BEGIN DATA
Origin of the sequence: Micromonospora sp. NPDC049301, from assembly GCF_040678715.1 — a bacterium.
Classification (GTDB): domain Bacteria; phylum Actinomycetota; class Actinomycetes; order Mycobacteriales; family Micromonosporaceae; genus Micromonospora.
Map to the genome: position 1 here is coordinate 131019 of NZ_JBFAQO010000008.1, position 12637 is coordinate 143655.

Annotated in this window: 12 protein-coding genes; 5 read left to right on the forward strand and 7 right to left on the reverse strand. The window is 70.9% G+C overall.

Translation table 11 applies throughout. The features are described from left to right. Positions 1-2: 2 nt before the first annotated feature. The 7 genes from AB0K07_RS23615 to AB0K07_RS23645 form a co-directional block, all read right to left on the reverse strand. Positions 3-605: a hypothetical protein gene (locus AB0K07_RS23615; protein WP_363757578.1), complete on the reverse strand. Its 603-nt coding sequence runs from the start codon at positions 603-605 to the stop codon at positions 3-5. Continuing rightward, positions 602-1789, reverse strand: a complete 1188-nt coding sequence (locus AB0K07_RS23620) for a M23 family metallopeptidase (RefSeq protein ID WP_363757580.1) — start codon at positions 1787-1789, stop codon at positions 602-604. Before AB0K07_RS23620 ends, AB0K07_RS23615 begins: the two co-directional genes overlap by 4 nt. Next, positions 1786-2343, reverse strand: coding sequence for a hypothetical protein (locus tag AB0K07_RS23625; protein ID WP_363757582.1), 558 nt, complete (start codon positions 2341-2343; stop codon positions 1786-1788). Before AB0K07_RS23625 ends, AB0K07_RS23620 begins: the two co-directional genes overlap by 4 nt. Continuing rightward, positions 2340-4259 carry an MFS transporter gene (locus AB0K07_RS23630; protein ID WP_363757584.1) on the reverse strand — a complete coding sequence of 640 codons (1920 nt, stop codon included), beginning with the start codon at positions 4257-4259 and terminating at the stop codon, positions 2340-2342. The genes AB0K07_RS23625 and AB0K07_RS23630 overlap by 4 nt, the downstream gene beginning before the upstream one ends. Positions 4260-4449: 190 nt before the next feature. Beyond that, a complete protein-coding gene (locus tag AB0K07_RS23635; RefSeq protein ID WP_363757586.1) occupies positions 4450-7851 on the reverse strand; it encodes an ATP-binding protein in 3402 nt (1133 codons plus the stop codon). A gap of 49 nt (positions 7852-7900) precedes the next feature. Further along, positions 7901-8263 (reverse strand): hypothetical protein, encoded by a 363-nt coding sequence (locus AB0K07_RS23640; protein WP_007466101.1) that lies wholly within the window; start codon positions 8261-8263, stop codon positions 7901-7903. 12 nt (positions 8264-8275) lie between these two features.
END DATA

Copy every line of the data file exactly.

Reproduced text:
Origin of the sequence: Micromonospora sp. NPDC049301, from assembly GCF_040678715.1 — a bacterium.
Classification (GTDB): domain Bacteria; phylum Actinomycetota; class Actinomycetes; order Mycobacteriales; family Micromonosporaceae; genus Micromonospora.
Map to the genome: position 1 here is coordinate 131019 of NZ_JBFAQO010000008.1, position 12637 is coordinate 143655.

Annotated in this window: 12 protein-coding genes; 5 read left to right on the forward strand and 7 right to left on the reverse strand. The window is 70.9% G+C overall.

Translation table 11 applies throughout. The features are described from left to right. Positions 1-2: 2 nt before the first annotated feature. The 7 genes from AB0K07_RS23615 to AB0K07_RS23645 form a co-directional block, all read right to left on the reverse strand. Positions 3-605: a hypothetical protein gene (locus AB0K07_RS23615; protein WP_363757578.1), complete on the reverse strand. Its 603-nt coding sequence runs from the start codon at positions 603-605 to the stop codon at positions 3-5. Continuing rightward, positions 602-1789, reverse strand: a complete 1188-nt coding sequence (locus AB0K07_RS23620) for a M23 family metallopeptidase (RefSeq protein ID WP_363757580.1) — start codon at positions 1787-1789, stop codon at positions 602-604. Before AB0K07_RS23620 ends, AB0K07_RS23615 begins: the two co-directional genes overlap by 4 nt. Next, positions 1786-2343, reverse strand: coding sequence for a hypothetical protein (locus tag AB0K07_RS23625; protein ID WP_363757582.1), 558 nt, complete (start codon positions 2341-2343; stop codon positions 1786-1788). Before AB0K07_RS23625 ends, AB0K07_RS23620 begins: the two co-directional genes overlap by 4 nt. Continuing rightward, positions 2340-4259 carry an MFS transporter gene (locus AB0K07_RS23630; protein ID WP_363757584.1) on the reverse strand — a complete coding sequence of 640 codons (1920 nt, stop codon included), beginning with the start codon at positions 4257-4259 and terminating at the stop codon, positions 2340-2342. The genes AB0K07_RS23625 and AB0K07_RS23630 overlap by 4 nt, the downstream gene beginning before the upstream one ends. Positions 4260-4449: 190 nt before the next feature. Beyond that, a complete protein-coding gene (locus tag AB0K07_RS23635; RefSeq protein ID WP_363757586.1) occupies positions 4450-7851 on the reverse strand; it encodes an ATP-binding protein in 3402 nt (1133 codons plus the stop codon). A gap of 49 nt (positions 7852-7900) precedes the next feature. Further along, positions 7901-8263 (reverse strand): hypothetical protein, encoded by a 363-nt coding sequence (locus AB0K07_RS23640; protein WP_007466101.1) that lies wholly within the window; start codon positions 8261-8263, stop codon positions 7901-7903. 12 nt (positions 8264-8275) lie between these two features.